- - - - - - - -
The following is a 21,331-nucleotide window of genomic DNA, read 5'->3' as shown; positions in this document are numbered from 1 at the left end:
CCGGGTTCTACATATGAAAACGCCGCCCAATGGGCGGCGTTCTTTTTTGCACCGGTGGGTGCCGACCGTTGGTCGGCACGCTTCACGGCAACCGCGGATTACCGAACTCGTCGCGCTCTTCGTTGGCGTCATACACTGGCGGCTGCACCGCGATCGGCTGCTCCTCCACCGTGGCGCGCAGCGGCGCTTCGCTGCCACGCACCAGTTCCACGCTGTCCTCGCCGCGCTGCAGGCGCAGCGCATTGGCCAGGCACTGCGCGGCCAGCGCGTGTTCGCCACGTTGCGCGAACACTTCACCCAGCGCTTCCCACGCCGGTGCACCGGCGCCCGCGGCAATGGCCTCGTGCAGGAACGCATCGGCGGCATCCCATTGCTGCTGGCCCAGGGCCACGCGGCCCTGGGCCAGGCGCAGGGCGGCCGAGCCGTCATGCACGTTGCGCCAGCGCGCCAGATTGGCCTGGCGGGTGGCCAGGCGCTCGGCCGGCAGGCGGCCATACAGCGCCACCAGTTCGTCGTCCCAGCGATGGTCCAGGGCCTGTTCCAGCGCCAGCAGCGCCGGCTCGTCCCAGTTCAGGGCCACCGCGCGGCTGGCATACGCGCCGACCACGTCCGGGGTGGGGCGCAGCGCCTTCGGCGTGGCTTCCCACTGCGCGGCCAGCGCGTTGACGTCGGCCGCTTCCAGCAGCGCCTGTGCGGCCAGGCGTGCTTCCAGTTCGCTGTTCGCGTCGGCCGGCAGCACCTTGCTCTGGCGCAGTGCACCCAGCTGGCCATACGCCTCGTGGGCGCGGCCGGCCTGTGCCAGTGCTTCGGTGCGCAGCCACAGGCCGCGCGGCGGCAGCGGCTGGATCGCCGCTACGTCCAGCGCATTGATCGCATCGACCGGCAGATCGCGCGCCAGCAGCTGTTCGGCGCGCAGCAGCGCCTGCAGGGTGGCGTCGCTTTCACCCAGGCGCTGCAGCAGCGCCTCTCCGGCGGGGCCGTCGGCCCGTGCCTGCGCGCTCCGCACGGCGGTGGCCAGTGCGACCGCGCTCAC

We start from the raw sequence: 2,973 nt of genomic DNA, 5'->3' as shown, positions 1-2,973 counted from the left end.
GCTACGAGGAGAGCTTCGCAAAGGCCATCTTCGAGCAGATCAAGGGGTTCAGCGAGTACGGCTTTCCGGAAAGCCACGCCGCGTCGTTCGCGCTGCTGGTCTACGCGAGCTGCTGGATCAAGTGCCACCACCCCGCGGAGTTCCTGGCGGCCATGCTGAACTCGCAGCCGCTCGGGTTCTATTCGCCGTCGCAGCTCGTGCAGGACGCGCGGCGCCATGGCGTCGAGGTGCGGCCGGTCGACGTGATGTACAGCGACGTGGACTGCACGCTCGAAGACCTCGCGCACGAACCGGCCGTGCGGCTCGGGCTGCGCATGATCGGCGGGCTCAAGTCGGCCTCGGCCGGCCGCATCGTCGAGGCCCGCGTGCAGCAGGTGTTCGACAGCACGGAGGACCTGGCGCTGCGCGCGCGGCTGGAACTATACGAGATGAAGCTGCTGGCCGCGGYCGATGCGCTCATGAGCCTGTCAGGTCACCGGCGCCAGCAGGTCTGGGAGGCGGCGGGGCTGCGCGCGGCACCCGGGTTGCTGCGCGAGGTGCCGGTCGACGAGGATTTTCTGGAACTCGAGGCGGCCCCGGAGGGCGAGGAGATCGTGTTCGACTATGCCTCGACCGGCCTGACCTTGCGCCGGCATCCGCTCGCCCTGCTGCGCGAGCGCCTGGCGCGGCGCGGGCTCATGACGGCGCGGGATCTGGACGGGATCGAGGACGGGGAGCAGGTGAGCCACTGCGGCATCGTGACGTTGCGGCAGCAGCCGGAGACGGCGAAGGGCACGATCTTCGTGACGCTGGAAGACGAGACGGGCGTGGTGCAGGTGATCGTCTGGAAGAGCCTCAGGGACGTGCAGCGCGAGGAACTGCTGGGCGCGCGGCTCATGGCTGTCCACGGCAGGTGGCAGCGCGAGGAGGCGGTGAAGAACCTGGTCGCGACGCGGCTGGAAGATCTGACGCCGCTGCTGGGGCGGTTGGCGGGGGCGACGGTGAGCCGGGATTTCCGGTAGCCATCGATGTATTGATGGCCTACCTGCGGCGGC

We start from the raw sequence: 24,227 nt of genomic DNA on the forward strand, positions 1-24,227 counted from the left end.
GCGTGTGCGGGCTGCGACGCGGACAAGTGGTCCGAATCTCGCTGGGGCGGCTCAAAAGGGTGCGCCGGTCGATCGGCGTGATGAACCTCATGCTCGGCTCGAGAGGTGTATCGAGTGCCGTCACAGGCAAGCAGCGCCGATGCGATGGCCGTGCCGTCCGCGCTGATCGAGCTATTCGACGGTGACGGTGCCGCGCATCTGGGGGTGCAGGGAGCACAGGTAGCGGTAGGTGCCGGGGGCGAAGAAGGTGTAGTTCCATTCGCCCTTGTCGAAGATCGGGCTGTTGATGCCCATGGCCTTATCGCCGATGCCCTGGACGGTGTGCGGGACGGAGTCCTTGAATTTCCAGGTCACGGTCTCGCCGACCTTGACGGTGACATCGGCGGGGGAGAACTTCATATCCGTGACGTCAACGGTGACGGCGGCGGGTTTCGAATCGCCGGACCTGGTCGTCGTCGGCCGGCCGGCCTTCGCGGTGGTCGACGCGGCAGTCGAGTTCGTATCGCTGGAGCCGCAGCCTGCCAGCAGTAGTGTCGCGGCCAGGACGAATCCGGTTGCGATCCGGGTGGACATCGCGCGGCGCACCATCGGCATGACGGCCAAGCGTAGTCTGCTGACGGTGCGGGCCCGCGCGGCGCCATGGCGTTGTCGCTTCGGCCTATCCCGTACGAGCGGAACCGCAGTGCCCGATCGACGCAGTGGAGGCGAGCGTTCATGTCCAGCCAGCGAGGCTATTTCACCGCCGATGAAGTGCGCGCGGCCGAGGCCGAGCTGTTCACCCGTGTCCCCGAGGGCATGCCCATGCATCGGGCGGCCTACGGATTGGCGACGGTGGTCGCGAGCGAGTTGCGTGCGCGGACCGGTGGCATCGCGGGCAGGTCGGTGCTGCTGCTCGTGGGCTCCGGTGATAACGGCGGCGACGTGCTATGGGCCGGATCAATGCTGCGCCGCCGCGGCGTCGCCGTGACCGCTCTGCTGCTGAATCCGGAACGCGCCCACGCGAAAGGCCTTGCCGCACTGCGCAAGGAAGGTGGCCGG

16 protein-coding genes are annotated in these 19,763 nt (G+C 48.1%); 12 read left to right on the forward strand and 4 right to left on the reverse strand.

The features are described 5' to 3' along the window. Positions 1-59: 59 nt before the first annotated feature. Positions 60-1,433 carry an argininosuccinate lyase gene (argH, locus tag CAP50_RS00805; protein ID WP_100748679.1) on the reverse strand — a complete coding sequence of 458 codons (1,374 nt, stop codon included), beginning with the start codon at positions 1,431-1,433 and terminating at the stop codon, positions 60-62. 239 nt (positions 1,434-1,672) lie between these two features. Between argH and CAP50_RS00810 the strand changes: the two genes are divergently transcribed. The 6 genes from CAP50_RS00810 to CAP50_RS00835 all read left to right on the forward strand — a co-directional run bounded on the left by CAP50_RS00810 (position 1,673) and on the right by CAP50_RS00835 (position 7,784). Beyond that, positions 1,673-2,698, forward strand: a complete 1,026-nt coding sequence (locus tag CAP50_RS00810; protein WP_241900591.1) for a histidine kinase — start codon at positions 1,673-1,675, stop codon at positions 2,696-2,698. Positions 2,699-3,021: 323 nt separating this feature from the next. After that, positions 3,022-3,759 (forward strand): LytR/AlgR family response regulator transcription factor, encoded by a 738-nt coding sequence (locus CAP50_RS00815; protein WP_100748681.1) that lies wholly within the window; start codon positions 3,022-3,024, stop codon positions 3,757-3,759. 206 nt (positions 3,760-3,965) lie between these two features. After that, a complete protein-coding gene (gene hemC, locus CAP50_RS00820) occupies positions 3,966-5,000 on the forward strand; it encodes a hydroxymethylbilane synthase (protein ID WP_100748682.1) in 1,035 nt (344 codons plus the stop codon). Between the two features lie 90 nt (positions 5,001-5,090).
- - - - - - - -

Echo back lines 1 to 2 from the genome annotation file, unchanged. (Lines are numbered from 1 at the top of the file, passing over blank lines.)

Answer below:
The following is a 21,331-nucleotide window of genomic DNA, read 5'->3' as shown; positions in this document are numbered from 1 at the left end:
CCGGGTTCTACATATGAAAACGCCGCCCAATGGGCGGCGTTCTTTTTTGCACCGGTGGGTGCCGACCGTTGGTCGGCACGCTTCACGGCAACCGCGGATTACCGAACTCGTCGCGCTCTTCGTTGGCGTCATACACTGGCGGCTGCACCGCGATCGGCTGCTCCTCCACCGTGGCGCGCAGCGGCGCTTCGCTGCCACGCACCAGTTCCACGCTGTCCTCGCCGCGCTGCAGGCGCAGCGCATTGGCCAGGCACTGCGCGGCCAGCGCGTGTTCGCCACGTTGCGCGAACACTTCACCCAGCGCTTCCCACGCCGGTGCACCGGCGCCCGCGGCAATGGCCTCGTGCAGGAACGCATCGGCGGCATCCCATTGCTGCTGGCCCAGGGCCACGCGGCCCTGGGCCAGGCGCAGGGCGGCCGAGCCGTCATGCACGTTGCGCCAGCGCGCCAGATTGGCCTGGCGGGTGGCCAGGCGCTCGGCCGGCAGGCGGCCATACAGCGCCACCAGTTCGTCGTCCCAGCGATGGTCCAGGGCCTGTTCCAGCGCCAGCAGCGCCGGCTCGTCCCAGTTCAGGGCCACCGCGCGGCTGGCATACGCGCCGACCACGTCCGGGGTGGGGCGCAGCGCCTTCGGCGTGGCTTCCCACTGCGCGGCCAGCGCGTTGACGTCGGCCGCTTCCAGCAGCGCCTGTGCGGCCAGGCGTGCTTCCAGTTCGCTGTTCGCGTCGGCCGGCAGCACCTTGCTCTGGCGCAGTGCACCCAGCTGGCCATACGCCTCGTGGGCGCGGCCGGCCTGTGCCAGTGCTTCGGTGCGCAGCCACAGGCCGCGCGGCGGCAGCGGCTGGATCGCCGCTACGTCCAGCGCATTGATCGCATCGACCGGCAGATCGCGCGCCAGCAGCTGTTCGGCGCGCAGCAGCGCCTGCAGGGTGGCGTCGCTTTCACCCAGGCGCTGCAGCAGCGCCTCTCCGGCGGGGCCGTCGGCCCGTGCCTGCGCGCTCCGCACGGCGGTGGCCAGTGCGACCGCGCTCAC